Dr. Leonard Pleban gave his medical services free to the Sharon City School District athletic teams.
By HAROLD GWIN
VINDICATOR SHARON BUREAU
SHARON, Pa. -- There will be one notable absence on the sidelines when the Sharon Tigers suit up for their first football scrimmage of the season Aug. 17.
Dr. Leonard F. Pleban, a podiatrist who has been a fixture on the team for 50 years, offering free care for foot and ankle injuries, won't be back this season.
Dr. Pleban, who turned 82 on Tuesday, notified school officials earlier this year that his services are no longer available.
"I just thought it was time to get out," Dr. Pleban said.
"I probably will miss it, miss being around the kids," Dr. Pleban said, adding that he'll still try to get to some of the games.
The nice part, he said, was watching the kids grow up and bloom into first-class citizens.
He went to every football game -- home and away -- for 50 years and provided the same medical service at all home basketball games as well as all of the away games for the first 28 years. He also worked with the school's other athletic teams over the years, again at no cost, he said.
He first offered his services in 1951 when Johnny Chickerneo was the head football coach at Sharon.
"I traveled with the team for the first 25 years," he recalled.
Serving his country
Pleban, born in Carnegie, Pa., but reared in Sharon, didn't go to medical school until after a three-year stint with a medical detachment in the 83rd Infantry Division of the U.S. Army during World War II.
He saw action in five major European campaigns, including the landing at Omaha Beach and the Battle of the Bulge, earning a Combat Medical Badge, Bronze Star and the European Theater of Operation medal with five stars.
He graduated from Ohio College of Podiatry in 1950 and opened his practice in Sharon on Dec. 7 of that year.
Dr. Pleban had been a nationally licensed basketball official, handling high school, college and professional games before entering the service, and decided that he wanted to be part of a team effort after completing his education. That prompted him to offer his services to Chickerneo.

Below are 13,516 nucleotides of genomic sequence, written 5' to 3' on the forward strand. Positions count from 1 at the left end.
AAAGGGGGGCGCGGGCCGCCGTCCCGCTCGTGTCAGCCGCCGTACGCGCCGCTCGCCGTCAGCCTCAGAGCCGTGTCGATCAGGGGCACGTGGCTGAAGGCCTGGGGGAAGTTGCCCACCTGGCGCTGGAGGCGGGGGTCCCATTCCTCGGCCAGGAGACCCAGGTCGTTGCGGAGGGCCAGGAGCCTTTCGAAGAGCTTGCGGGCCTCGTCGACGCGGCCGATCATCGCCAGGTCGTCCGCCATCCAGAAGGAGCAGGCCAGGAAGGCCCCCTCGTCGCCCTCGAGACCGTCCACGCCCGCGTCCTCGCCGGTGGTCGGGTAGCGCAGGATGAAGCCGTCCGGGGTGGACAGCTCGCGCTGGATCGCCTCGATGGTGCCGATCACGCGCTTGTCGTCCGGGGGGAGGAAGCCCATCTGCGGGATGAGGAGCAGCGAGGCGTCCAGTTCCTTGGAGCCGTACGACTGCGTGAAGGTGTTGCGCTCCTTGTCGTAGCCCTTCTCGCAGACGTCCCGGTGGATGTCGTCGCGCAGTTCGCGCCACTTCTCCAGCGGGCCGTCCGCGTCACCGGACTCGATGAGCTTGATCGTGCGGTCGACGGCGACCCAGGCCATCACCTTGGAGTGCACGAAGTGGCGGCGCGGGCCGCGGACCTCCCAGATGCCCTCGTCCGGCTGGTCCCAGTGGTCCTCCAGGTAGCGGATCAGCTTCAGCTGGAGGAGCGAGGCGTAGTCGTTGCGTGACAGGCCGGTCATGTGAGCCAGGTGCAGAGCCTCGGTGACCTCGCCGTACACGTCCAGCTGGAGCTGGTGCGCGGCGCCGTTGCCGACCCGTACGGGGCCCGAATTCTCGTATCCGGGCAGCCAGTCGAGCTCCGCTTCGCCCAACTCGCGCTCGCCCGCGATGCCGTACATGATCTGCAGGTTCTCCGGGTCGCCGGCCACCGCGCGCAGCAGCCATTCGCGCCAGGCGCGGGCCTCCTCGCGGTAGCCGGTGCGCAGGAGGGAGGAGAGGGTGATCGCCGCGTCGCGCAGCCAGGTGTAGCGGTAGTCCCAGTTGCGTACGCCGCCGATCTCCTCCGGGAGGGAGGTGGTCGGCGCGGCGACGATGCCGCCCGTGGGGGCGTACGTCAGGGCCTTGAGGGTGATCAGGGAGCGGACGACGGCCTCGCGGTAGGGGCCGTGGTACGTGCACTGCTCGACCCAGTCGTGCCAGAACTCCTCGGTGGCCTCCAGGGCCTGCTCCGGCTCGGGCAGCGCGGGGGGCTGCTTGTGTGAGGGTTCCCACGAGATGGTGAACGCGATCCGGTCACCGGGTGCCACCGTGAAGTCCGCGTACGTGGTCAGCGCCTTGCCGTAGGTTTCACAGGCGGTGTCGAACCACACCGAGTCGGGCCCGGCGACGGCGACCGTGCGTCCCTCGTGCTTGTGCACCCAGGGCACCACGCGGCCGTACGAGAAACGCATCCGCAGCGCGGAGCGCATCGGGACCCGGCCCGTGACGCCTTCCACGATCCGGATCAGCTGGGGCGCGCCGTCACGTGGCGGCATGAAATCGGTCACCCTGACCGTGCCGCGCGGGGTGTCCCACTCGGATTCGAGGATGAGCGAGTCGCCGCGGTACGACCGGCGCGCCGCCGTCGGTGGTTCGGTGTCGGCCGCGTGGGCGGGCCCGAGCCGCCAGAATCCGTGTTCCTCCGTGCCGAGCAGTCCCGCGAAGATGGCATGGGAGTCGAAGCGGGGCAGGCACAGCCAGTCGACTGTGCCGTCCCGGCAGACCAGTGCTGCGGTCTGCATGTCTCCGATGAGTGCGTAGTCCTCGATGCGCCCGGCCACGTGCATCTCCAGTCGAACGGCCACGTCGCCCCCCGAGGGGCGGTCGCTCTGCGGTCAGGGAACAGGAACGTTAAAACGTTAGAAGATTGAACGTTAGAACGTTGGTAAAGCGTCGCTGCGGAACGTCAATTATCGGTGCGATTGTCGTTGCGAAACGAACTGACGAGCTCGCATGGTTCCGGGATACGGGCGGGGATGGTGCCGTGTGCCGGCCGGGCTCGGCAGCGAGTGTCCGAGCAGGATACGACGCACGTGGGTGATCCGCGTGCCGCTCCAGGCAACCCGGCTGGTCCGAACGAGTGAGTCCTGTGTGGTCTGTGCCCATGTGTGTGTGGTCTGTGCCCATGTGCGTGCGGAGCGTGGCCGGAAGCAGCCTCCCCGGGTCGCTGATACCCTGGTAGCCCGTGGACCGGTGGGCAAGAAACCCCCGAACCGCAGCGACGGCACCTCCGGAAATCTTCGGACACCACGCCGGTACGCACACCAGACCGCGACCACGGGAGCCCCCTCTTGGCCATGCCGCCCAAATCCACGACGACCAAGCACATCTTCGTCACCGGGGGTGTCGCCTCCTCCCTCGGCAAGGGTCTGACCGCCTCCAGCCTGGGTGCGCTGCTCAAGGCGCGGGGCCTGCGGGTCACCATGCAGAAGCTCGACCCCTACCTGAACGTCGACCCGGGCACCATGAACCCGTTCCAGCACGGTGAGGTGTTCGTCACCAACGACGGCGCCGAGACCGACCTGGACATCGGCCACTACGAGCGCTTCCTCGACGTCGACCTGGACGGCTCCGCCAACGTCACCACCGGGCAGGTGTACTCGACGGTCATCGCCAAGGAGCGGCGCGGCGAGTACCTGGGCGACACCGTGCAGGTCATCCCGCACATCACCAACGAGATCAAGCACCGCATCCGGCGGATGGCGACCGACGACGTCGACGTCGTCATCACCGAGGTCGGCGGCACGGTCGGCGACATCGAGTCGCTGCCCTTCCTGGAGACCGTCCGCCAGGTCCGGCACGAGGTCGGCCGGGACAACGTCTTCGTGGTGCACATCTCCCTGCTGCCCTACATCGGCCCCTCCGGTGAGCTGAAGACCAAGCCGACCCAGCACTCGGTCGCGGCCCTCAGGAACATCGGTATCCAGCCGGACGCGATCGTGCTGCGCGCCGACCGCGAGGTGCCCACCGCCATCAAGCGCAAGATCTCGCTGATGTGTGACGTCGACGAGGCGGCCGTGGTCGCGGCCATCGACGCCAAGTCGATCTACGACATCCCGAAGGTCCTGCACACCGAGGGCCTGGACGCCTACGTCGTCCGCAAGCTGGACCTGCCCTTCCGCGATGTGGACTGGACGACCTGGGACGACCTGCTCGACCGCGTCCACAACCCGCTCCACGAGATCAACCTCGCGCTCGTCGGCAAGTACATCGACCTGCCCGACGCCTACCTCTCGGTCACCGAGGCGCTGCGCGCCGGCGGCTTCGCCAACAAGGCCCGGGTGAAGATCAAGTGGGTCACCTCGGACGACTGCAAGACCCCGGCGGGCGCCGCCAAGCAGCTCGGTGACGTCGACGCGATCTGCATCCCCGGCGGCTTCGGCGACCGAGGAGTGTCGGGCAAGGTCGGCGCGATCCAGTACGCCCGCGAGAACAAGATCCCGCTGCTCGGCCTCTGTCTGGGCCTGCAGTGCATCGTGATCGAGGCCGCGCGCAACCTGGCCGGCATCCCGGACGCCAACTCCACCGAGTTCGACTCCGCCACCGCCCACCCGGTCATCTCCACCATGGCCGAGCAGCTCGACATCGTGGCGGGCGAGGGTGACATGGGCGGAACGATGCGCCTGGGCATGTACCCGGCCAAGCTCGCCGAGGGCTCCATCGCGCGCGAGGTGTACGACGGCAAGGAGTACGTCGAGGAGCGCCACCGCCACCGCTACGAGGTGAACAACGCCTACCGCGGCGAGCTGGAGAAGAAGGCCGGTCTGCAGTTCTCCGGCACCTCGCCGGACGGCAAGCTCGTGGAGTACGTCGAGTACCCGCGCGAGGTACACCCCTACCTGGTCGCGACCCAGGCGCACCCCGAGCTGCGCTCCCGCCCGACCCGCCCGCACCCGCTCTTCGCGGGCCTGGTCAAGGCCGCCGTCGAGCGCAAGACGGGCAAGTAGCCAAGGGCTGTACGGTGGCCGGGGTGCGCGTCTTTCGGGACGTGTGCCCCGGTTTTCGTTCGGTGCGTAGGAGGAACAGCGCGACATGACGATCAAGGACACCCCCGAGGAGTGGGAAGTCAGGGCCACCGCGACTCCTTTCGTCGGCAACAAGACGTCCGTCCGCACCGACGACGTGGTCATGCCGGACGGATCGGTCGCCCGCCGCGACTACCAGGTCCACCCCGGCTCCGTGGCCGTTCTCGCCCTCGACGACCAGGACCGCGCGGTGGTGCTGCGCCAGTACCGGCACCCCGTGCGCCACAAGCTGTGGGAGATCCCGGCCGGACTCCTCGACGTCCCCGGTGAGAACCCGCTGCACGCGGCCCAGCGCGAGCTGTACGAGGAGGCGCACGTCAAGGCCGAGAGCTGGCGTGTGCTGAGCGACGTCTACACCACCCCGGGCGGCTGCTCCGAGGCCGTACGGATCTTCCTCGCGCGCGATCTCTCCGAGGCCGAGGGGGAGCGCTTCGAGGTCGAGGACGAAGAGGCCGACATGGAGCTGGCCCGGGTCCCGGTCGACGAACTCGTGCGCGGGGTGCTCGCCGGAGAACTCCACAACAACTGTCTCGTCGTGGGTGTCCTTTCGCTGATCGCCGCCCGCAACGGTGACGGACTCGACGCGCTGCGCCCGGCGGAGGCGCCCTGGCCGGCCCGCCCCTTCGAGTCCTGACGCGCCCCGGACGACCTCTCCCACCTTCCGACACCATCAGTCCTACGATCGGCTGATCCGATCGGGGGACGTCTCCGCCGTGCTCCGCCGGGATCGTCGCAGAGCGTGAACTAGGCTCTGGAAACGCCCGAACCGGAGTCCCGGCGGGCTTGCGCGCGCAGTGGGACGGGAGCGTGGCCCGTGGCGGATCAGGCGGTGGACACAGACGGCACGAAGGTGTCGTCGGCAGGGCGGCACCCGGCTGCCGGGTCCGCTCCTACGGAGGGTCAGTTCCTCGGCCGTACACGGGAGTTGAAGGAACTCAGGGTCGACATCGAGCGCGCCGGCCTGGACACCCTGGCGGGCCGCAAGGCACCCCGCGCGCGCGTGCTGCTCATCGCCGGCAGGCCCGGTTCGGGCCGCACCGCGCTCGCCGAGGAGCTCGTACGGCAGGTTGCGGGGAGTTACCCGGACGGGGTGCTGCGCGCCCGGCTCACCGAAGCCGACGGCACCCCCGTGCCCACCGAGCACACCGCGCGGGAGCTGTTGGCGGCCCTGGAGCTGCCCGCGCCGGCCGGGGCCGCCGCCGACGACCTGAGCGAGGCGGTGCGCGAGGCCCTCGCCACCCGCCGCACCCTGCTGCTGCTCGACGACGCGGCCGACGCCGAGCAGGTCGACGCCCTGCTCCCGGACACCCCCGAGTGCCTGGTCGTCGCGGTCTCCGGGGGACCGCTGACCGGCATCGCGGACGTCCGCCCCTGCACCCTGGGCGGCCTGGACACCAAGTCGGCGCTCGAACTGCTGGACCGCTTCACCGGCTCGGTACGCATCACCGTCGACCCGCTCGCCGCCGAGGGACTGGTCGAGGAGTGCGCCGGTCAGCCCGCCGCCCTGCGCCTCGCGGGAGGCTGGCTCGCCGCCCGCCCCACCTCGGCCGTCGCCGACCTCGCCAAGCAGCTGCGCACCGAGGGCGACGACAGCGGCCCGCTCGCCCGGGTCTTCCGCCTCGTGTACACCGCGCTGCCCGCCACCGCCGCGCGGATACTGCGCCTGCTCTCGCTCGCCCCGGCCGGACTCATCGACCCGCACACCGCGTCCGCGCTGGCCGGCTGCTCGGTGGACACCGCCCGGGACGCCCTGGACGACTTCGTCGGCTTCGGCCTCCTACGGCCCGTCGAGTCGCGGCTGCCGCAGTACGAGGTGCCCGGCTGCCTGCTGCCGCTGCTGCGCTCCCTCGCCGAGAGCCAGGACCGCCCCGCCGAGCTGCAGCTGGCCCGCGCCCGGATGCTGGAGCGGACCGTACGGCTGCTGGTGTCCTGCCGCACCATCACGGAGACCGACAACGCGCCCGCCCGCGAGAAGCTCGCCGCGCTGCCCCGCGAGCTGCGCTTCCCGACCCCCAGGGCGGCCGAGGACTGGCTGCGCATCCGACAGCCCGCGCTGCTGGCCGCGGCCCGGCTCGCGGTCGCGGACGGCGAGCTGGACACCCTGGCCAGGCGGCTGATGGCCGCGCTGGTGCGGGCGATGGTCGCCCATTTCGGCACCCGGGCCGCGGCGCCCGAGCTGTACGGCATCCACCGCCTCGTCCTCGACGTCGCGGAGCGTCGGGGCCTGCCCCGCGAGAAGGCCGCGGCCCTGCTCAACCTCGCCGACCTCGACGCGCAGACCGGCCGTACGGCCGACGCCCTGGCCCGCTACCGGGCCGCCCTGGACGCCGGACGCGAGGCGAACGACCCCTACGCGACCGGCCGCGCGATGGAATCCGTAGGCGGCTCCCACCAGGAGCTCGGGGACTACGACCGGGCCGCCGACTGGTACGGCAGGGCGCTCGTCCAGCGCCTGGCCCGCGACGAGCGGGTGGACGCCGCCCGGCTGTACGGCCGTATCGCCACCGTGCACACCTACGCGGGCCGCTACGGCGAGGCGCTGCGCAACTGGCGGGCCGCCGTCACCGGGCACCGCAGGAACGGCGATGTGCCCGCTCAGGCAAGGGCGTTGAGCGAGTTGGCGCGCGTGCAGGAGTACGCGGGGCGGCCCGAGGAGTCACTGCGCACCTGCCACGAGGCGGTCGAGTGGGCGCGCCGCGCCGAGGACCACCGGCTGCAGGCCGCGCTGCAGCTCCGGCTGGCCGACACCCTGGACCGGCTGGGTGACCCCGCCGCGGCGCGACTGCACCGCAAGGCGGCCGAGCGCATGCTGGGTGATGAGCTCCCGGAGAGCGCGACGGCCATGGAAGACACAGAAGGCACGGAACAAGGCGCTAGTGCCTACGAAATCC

Dr. Pleban, a Sharon High school graduate, said he also wanted to give something back to the school district.
"I always thought an awful lot of the school," he said.
The school board presented him with a plaque in April "in recognition and appreciation for his 50 years of service" to the district's athletic programs.
A sixth sense
He was also invited to be the commencement speaker in June and said he advised graduating seniors to develop a sixth sense -- the sense of humor. It's something you need to get along in life, he said.
Dr. Pleban said some of the players he worked with have come back to visit him over the years, and two brothers, Jeff and Craig Lang, became podiatrists and opened practices in Pittsburgh.
Giving his time and skills to the Sharon schools hasn't been his only community service.
Dr. Pleban helped organize the Catholic grade school basketball programs in the Shenango Valley in the 1950s and helped found the All-Star Football game between Mercer and Trumbull counties, serving as its chairman for four years.
Proceeds from those games went for youth activities and student scholarships.
He's also been active in a wide variety of civic and fraternal organizations, and his contributions to the community have been recognized by many.
Among his honors are a 1954 Man of the Year Award from the Shenango Valley Jaycees, a 1974 Certificate of Honor from the Mercer County Hall of Fame and induction into the hall in 1990, the 1993 Collodi Award for Outstanding Service to Sharon High School, the 2000 Citizenship Award from the Sharon Italian American Club and numerous plaques for his contribution to sports in the community.
He may be leaving his school work behind, but Dr. Pleban said he has no plans to close his practice.
He's still in his office at 19 Jefferson Ave. three days a week and still makes house calls Wednesdays as well as visits to a local nursing home most Fridays.
He and his wife of nearly 60 years, Florence, like to do some traveling to visit family in Florida, and he said he may write a book on humor. It will include some of the incidents that have happened to him and some of the better stories he's heard, he said.
"I always say, 'Don't take life too seriously because you're not going to get out of it alive,'" he said. "People say to me, 'Are you still practicing?' I say, 'Yes, I am, and when I get it right, I'll quit.'"
The Plebans have three daughters, Patricia and Mary Estelle Pleban and Linda Pleban Cervone.